The St. Luke’s Health System was flooded with requests on the first day that the list of eligible recipients for COVID-19 vaccinations was expanded to include Idahoans over age 65 on Monday, and quickly filled all available appointments.
In a media briefing Monday afternoon, St. Luke’s officials said some 100,000 people had tried to schedule vaccine appointments earlier that day through its myChart online system. St. Luke's received so many phone calls that a primary customer line was overwhelmed and shut down.
St. Luke’s opened bookings Monday morning to continue to schedule vaccinations for patients in the Tier 1 category of approved recipients and to also commence scheduling appointments for the next group approved by the state, adults 65 and older. Tier 1 includes health-care workers, first responders, teachers, daycare workers, dentists and correctional/detention facility staff, as well as some other, associated groups of professionals.
St. Luke’s released a slate of appointments at 10 sites in its territory in the early morning and then released an additional 1,500 appointments later in the morning specifically for the Treasure Valley, officials said. The 1,500 appointments were filled in six minutes, St. Luke’s reported. The Wood River location was included in the initial offering, St. Luke’s said.
The rollout to older Idahoans is limited by vaccine supply and “unprecedented interest,” said Dr. Laura McGeorge, who is helping to lead the vaccination effort for St. Luke’s. She said appointments will be released on a “rolling basis” only as new shipments of vaccines to the St. Luke’s Health System are confirmed.
“We don’t have control over vaccine volumes,” she said.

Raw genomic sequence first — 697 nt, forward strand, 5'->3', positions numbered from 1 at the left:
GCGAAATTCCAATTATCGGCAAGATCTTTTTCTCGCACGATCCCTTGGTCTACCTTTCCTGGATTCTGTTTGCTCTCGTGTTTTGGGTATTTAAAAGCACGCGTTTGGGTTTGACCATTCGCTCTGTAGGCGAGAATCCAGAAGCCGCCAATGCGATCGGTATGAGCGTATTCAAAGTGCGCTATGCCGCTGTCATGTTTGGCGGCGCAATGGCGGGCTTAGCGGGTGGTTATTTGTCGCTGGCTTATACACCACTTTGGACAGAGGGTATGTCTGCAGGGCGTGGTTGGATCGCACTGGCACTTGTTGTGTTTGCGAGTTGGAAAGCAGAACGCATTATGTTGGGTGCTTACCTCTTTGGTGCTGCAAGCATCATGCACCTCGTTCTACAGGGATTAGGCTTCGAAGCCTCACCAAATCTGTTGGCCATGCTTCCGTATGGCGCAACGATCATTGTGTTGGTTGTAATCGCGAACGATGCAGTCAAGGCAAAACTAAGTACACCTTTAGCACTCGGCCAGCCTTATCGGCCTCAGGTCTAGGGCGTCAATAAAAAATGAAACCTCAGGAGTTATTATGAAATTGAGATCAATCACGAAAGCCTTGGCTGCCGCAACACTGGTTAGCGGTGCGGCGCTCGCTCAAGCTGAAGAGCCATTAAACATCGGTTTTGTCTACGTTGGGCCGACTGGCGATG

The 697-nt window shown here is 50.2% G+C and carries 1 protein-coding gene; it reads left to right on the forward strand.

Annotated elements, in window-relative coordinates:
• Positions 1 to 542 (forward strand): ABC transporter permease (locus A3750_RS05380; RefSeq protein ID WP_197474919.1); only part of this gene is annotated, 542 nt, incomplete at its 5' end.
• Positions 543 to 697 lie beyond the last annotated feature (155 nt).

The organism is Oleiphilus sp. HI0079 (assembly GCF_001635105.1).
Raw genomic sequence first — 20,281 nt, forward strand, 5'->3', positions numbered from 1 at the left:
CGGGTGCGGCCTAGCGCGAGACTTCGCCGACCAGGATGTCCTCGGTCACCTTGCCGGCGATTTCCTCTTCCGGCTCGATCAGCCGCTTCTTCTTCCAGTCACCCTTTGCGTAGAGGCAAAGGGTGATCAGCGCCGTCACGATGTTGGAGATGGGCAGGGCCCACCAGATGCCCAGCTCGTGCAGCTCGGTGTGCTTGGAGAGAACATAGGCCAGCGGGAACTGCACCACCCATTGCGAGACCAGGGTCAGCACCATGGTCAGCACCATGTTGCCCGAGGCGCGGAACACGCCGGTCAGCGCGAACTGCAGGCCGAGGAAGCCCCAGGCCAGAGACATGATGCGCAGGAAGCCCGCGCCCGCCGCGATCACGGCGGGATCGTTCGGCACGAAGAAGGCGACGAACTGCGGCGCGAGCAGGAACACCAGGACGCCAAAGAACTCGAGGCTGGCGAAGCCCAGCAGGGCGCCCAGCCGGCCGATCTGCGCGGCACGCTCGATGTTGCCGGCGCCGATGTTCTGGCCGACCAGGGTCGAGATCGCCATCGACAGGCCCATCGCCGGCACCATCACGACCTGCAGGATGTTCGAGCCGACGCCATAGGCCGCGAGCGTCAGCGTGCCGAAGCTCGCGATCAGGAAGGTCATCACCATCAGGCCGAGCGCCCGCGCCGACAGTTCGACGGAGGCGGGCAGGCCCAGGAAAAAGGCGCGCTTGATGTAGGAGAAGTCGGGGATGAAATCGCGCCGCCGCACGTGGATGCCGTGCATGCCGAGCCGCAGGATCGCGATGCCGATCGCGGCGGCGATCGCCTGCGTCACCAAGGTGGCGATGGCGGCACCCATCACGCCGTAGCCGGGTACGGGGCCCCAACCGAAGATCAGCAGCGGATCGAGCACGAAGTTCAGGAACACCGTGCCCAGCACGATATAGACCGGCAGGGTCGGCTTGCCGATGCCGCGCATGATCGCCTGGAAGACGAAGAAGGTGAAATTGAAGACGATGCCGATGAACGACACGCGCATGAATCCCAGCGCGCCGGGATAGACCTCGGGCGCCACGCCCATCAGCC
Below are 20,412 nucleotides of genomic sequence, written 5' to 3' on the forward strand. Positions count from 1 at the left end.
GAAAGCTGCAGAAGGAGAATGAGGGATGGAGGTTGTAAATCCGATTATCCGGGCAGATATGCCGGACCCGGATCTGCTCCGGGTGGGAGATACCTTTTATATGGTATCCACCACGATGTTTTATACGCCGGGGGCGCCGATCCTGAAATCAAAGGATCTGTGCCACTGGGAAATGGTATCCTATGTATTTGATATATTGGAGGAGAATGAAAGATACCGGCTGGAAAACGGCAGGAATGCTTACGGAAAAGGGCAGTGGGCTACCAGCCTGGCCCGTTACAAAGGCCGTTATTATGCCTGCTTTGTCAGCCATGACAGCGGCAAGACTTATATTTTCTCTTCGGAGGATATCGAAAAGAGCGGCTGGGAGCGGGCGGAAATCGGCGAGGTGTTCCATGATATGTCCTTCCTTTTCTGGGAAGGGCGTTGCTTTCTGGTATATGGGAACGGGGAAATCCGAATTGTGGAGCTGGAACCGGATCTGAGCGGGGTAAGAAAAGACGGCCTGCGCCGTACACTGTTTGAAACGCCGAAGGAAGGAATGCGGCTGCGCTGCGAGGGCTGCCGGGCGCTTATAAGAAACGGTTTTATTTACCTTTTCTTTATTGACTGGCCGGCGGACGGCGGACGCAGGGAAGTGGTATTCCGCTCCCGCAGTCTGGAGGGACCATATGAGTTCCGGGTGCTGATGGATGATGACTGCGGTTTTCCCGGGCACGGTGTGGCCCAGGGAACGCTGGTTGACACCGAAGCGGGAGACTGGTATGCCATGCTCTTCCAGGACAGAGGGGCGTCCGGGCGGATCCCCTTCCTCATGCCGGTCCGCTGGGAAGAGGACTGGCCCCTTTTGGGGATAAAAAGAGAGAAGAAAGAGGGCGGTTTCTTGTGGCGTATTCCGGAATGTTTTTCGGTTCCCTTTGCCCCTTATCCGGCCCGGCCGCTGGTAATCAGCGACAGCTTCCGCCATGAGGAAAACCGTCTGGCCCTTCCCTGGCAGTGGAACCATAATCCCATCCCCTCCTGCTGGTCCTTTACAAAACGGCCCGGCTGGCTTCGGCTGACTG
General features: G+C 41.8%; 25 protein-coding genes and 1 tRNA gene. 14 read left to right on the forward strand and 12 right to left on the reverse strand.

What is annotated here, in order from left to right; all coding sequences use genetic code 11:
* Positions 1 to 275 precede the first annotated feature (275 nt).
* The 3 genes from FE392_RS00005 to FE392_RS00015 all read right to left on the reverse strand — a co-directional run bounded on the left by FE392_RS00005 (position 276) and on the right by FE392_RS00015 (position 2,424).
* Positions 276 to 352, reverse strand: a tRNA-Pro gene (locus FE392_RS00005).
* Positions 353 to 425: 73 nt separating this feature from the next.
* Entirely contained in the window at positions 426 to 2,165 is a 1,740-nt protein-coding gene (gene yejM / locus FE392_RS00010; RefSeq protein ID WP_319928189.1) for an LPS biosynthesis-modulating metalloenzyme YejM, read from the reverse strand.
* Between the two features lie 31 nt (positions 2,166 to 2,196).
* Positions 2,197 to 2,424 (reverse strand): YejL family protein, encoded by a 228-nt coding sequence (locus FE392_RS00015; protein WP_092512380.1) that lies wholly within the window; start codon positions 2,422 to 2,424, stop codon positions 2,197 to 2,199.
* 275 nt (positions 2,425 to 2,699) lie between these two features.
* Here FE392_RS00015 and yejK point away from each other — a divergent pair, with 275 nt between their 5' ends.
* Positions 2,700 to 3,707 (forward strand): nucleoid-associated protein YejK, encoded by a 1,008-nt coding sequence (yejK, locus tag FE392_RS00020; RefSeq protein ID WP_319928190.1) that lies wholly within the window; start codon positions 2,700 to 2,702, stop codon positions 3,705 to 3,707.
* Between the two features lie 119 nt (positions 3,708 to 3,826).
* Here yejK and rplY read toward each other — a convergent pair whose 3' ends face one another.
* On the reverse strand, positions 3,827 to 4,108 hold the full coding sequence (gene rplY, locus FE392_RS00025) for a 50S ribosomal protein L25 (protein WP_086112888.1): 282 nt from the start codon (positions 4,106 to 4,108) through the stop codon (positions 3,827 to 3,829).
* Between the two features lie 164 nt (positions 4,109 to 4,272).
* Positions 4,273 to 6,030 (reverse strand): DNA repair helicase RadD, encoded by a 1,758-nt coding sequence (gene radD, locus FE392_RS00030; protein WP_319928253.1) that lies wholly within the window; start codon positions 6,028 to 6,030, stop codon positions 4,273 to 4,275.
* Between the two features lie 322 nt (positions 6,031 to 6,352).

Scott Milner, senior director of pharmacy for St. Luke’s, said he is often advised about new shipments of vaccines later in the business week and the bulk of future appointments could be released on Mondays.
However, McGeorge encouraged patients who have been unable to book an appointment to continue to check the myChart system during regular business hours for appointment openings.
On Monday, some Wood River Valley residents complained that they repeatedly tried to book an appointment through myChart but could not. Sun Valley resident Jim Pearre, 79, said he tried numerous times, dates and locations on Monday morning on myChart and could not get an appointment, and eventually the system “bogged down.”
“Phone numbers we were given to call … either were busy or yielded recordings that provided no help,” Pearre said.
Milner said St. Luke’s would prefer to offer more appointments but cannot make reservations until it is assured the appropriate number of vaccine doses will be available.
“It’s not for a lack of desire,” he said.
Idaho has been receiving about 21,000 doses of approved COVID-19 vaccines per week, state officials have said.
Only people who qualify under the state’s guidelines can schedule appointments at this time. St. Luke’s is requesting that patients not call its hospitals or clinics to inquire about COVID-19 vaccinations. Patients are encouraged to try booking an appointment through the myChart system. Patients who cannot use myChart can call 208-381-9500. New patients can call 208-381-9000.
St. Luke’s did start a wait list to administer a small number of unused doses of vaccines to the general public but because it received so many names it has stopped adding to the list.
For additional information about St. Luke’s services, go to stlukesonline.org.
The South Central Public Health District is also giving and arranging vaccinations to eligible recipients. Brianna Bodily, public information officer for the eight-county district, said the district is working from a waitlist of 4,000 people to fill vaccination appointments. Appointments are filled as soon as they open. The district has typically received about 600-800 doses of vaccine per week, she said, with an occasional extra shipment.
More information about the district’s program and other vaccine providers—including pharmacies—can be found at phd5.idaho.gov.
Vaccination of the general public is expected to begin in late spring, a state timeline indicates.
The federal government has stated that it is working to increase the allocation of vaccines to the states, in hopes of increasing vaccination rates.